Clients Run Over in the Street Forced to Defend Themselves in Atlanta Municipal Court

Over the last few weeks,several clients have come to me after being hit by a car in Atlanta, Georgia. I realized that we have not written extensively on the legal duties owed by pedestrians and cars in Georgia and this post and the new section on the firm website will address those issues. I am heading to traffic court today to defend a client that was run over from behind and sustained a brain injury in Buckhead. The client was crossing from the Whole Foods on Paces Ferry to the St. Regis hotel in broad daylight. That road only has a traffic signal at one end and a stop sign at the next intersection, so the client is not required to use the crosswalk. Silvers v. Kimbell 219 Ga.App. 482, 465 S.E.2d 530 (1995)The client crossed the first two lanes of traffic and was waiting for traffic coming from the left to clear when he was struck from behind by a driver turning out of Whole Foods. The victim was transported to the hospital with a brain injury and the officer had the audacity to ticket him for jaywalking. I will post an update after we try the case today.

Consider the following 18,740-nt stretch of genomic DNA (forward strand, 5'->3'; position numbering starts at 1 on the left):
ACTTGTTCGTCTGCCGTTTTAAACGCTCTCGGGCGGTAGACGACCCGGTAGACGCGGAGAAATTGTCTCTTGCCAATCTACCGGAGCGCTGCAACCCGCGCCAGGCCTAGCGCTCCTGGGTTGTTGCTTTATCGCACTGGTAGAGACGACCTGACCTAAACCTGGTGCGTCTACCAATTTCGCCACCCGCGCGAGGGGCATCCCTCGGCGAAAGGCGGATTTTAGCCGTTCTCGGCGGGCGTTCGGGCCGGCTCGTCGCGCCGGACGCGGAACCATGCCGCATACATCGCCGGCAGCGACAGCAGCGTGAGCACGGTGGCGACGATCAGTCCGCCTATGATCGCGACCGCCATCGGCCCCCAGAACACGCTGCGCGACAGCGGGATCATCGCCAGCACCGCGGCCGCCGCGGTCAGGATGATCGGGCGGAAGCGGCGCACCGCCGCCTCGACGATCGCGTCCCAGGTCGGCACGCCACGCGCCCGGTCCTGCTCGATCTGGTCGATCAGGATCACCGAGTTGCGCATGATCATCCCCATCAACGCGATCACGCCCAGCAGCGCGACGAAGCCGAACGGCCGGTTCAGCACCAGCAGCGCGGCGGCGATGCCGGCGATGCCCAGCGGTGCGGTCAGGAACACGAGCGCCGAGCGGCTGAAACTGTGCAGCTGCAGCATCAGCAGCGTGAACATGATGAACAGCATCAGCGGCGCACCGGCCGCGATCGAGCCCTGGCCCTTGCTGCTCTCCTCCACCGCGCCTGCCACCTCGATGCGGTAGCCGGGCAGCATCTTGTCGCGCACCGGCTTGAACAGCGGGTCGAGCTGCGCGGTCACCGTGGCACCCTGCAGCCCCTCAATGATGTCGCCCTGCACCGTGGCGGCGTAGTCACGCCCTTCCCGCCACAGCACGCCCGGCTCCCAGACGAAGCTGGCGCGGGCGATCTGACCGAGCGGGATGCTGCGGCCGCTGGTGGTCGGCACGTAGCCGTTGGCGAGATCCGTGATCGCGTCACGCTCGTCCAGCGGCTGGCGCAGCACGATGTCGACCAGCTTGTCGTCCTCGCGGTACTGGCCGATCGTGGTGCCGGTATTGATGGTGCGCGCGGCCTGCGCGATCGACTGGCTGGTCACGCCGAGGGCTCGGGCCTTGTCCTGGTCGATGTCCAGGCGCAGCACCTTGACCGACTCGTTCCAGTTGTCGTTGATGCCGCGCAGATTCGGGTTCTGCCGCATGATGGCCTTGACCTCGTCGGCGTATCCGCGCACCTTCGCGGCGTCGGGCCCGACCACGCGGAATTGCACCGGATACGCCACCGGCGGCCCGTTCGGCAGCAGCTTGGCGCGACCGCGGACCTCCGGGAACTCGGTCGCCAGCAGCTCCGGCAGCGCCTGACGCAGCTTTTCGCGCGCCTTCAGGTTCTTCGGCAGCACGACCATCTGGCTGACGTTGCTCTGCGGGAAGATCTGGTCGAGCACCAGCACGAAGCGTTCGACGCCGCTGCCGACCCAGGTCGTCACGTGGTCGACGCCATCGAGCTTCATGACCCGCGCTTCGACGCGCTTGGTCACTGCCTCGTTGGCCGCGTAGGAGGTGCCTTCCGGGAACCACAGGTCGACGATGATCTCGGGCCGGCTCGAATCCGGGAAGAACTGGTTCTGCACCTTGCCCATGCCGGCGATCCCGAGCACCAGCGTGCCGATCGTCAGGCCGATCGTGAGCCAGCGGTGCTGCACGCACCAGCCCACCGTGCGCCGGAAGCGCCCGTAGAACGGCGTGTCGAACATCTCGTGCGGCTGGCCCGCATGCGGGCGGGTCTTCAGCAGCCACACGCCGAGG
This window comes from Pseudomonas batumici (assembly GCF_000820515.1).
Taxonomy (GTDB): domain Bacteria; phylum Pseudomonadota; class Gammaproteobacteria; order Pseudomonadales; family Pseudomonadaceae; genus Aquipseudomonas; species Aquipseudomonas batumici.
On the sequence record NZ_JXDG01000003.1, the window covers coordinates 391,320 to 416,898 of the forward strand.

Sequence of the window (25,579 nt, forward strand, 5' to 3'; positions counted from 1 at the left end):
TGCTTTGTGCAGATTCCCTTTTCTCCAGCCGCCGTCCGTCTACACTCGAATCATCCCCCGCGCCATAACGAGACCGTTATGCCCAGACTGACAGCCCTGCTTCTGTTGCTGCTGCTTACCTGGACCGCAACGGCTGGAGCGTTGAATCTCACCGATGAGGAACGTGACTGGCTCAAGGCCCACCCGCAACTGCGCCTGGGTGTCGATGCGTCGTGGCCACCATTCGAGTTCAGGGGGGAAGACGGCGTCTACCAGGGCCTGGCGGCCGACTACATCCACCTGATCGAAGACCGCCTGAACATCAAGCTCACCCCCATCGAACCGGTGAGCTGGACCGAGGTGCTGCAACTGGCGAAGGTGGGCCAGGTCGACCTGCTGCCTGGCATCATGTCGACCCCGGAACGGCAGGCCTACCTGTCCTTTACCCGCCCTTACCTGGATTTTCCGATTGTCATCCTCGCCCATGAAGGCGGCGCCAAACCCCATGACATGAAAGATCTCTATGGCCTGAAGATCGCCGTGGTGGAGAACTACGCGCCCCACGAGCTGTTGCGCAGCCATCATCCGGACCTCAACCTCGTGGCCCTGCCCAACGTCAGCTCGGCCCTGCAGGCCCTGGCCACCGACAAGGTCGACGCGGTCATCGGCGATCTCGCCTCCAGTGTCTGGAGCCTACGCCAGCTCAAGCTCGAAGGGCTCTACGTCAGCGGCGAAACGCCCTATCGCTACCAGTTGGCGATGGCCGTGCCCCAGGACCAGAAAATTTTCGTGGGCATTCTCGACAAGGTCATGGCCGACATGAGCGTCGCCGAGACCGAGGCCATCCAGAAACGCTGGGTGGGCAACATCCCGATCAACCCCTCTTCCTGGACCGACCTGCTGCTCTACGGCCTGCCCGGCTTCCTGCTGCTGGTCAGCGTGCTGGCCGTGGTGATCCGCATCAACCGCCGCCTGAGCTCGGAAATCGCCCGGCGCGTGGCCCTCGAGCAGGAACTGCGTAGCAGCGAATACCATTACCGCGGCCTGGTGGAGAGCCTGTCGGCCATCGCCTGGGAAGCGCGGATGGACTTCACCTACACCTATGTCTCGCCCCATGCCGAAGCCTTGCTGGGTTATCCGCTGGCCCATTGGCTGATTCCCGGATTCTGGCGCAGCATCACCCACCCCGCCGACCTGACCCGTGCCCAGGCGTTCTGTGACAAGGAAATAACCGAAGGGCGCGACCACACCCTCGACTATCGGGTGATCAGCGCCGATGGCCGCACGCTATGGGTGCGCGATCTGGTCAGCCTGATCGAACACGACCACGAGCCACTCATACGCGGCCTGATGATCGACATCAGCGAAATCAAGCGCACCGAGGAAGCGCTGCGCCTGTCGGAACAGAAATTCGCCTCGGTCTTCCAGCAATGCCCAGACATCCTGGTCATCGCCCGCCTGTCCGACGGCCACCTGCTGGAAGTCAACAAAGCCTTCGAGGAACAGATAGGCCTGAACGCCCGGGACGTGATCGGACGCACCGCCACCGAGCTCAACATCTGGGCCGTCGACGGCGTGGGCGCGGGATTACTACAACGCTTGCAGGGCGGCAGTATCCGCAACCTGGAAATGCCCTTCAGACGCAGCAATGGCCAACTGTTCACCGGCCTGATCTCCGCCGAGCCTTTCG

Generally speaking, pedestrians have the right of way when they are crossing in the crosswalk. OCGA 40-6-91(a) says that the driver of a vehicle shall stop to allow a pedestrian to cross the road within a crosswalk when the pedestrian is on the same half of the road as the car or when the pedestrian is approaching and is within one lane of the half of the road on which the care is traveling. This applies regardless of the color of the light,.

The duty shifts drastically when the pedestrian chooses to cross somewhere other than the crosswalk. Under OCGA 40-6-92, the pedestrian must use the crosswalk if they are on a street with traffic lights at the intersections on either side of where they are crossing.

Under OCGA 40-6-92(a), pedestrians crossing a road outside of the crosswalk shall yield the right of way to all cars unless he has already, and under safe conditions, entered the roadway. Basically, if you looked both ways and walked across a street that did not have trafic signals at each end, you have the right of way if a car comes speeding up.

Keep in mind the fact that legal duties are wonderful, but they apply in the courtroom. Many Atlanta drivers don’t care who has the right of way and if you are lying on the hood of the car with a broken leg, it will be little comfort to know that you had the right of way. If you have other questions, ask an attorney who has represented people hit by a car in Atlanta and throughout the State of Georgia.